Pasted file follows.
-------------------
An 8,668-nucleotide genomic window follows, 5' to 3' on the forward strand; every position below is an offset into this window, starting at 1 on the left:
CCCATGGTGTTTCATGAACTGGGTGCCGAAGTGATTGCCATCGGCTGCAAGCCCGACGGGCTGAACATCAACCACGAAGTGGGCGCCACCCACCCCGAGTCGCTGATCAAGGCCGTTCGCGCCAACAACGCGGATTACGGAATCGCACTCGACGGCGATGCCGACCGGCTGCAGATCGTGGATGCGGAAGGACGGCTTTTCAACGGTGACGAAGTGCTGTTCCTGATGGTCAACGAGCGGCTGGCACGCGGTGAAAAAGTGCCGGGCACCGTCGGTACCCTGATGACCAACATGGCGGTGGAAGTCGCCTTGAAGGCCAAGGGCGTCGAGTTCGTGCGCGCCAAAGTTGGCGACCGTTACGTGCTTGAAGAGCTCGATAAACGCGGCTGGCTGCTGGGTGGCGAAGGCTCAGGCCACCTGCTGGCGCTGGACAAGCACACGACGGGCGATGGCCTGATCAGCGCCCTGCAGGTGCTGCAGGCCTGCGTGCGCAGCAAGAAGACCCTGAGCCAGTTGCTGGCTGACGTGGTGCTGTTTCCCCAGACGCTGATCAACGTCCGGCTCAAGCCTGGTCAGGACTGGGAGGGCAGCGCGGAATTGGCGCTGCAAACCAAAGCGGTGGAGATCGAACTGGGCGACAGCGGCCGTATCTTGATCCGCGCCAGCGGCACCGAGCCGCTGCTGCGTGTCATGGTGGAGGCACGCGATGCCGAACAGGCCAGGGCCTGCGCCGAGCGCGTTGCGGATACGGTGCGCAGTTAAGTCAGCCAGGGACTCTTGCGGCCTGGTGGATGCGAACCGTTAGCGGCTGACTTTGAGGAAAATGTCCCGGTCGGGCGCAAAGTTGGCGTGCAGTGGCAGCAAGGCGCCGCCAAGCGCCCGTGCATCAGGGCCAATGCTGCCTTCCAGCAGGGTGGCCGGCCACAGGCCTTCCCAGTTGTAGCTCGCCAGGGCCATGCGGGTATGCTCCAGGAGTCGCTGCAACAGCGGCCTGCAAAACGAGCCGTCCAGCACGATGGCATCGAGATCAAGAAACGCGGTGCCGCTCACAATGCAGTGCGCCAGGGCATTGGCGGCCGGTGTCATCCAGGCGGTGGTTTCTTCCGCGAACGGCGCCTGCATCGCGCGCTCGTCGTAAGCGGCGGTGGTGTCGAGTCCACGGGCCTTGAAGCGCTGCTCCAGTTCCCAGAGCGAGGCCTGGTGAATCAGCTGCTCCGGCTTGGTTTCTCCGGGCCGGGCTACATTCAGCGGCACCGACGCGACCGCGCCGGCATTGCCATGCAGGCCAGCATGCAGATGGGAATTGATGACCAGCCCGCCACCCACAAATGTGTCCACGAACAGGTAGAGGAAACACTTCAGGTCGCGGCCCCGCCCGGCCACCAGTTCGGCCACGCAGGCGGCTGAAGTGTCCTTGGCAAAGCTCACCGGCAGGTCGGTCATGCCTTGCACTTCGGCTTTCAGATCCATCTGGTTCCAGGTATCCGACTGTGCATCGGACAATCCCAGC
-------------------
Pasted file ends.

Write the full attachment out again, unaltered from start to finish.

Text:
An 8,668-nucleotide genomic window follows, 5' to 3' on the forward strand; every position below is an offset into this window, starting at 1 on the left:
CCCATGGTGTTTCATGAACTGGGTGCCGAAGTGATTGCCATCGGCTGCAAGCCCGACGGGCTGAACATCAACCACGAAGTGGGCGCCACCCACCCCGAGTCGCTGATCAAGGCCGTTCGCGCCAACAACGCGGATTACGGAATCGCACTCGACGGCGATGCCGACCGGCTGCAGATCGTGGATGCGGAAGGACGGCTTTTCAACGGTGACGAAGTGCTGTTCCTGATGGTCAACGAGCGGCTGGCACGCGGTGAAAAAGTGCCGGGCACCGTCGGTACCCTGATGACCAACATGGCGGTGGAAGTCGCCTTGAAGGCCAAGGGCGTCGAGTTCGTGCGCGCCAAAGTTGGCGACCGTTACGTGCTTGAAGAGCTCGATAAACGCGGCTGGCTGCTGGGTGGCGAAGGCTCAGGCCACCTGCTGGCGCTGGACAAGCACACGACGGGCGATGGCCTGATCAGCGCCCTGCAGGTGCTGCAGGCCTGCGTGCGCAGCAAGAAGACCCTGAGCCAGTTGCTGGCTGACGTGGTGCTGTTTCCCCAGACGCTGATCAACGTCCGGCTCAAGCCTGGTCAGGACTGGGAGGGCAGCGCGGAATTGGCGCTGCAAACCAAAGCGGTGGAGATCGAACTGGGCGACAGCGGCCGTATCTTGATCCGCGCCAGCGGCACCGAGCCGCTGCTGCGTGTCATGGTGGAGGCACGCGATGCCGAACAGGCCAGGGCCTGCGCCGAGCGCGTTGCGGATACGGTGCGCAGTTAAGTCAGCCAGGGACTCTTGCGGCCTGGTGGATGCGAACCGTTAGCGGCTGACTTTGAGGAAAATGTCCCGGTCGGGCGCAAAGTTGGCGTGCAGTGGCAGCAAGGCGCCGCCAAGCGCCCGTGCATCAGGGCCAATGCTGCCTTCCAGCAGGGTGGCCGGCCACAGGCCTTCCCAGTTGTAGCTCGCCAGGGCCATGCGGGTATGCTCCAGGAGTCGCTGCAACAGCGGCCTGCAAAACGAGCCGTCCAGCACGATGGCATCGAGATCAAGAAACGCGGTGCCGCTCACAATGCAGTGCGCCAGGGCATTGGCGGCCGGTGTCATCCAGGCGGTGGTTTCTTCCGCGAACGGCGCCTGCATCGCGCGCTCGTCGTAAGCGGCGGTGGTGTCGAGTCCACGGGCCTTGAAGCGCTGCTCCAGTTCCCAGAGCGAGGCCTGGTGAATCAGCTGCTCCGGCTTGGTTTCTCCGGGCCGGGCTACATTCAGCGGCACCGACGCGACCGCGCCGGCATTGCCATGCAGGCCAGCATGCAGATGGGAATTGATGACCAGCCCGCCACCCACAAATGTGTCCACGAACAGGTAGAGGAAACACTTCAGGTCGCGGCCCCGCCCGGCCACCAGTTCGGCCACGCAGGCGGCTGAAGTGTCCTTGGCAAAGCTCACCGGCAGGTCGGTCATGCCTTGCACTTCGGCTTTCAGATCCATCTGGTTCCAGGTATCCGACTGTGCATCGGACAATCCCAGC